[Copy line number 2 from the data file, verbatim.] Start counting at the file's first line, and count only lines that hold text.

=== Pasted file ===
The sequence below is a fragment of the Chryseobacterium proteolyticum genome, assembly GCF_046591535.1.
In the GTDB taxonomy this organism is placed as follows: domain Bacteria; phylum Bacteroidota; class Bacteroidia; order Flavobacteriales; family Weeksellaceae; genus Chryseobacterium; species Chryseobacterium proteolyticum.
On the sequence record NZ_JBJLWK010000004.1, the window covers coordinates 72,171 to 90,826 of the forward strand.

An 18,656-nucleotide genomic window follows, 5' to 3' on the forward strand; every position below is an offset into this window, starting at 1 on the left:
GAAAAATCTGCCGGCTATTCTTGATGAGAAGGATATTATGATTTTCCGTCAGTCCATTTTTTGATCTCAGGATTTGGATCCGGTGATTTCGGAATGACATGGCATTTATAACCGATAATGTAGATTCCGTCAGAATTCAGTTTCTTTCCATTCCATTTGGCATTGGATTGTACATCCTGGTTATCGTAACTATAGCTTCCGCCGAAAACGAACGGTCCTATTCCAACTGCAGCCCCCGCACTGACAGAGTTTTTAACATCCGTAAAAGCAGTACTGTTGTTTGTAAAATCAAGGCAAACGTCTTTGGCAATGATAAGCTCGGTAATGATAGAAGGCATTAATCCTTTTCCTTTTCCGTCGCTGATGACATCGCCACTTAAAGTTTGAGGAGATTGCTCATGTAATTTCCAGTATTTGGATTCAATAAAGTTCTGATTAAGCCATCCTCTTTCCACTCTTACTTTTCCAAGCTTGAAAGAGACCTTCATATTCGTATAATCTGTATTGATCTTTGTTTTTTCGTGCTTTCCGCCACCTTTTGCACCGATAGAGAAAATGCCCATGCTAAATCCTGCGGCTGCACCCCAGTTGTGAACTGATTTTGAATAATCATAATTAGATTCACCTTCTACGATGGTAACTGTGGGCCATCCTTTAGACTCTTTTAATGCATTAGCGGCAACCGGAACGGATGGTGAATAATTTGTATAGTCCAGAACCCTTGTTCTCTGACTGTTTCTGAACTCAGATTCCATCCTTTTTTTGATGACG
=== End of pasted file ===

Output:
In the GTDB taxonomy this organism is placed as follows: domain Bacteria; phylum Bacteroidota; class Bacteroidia; order Flavobacteriales; family Weeksellaceae; genus Chryseobacterium; species Chryseobacterium proteolyticum.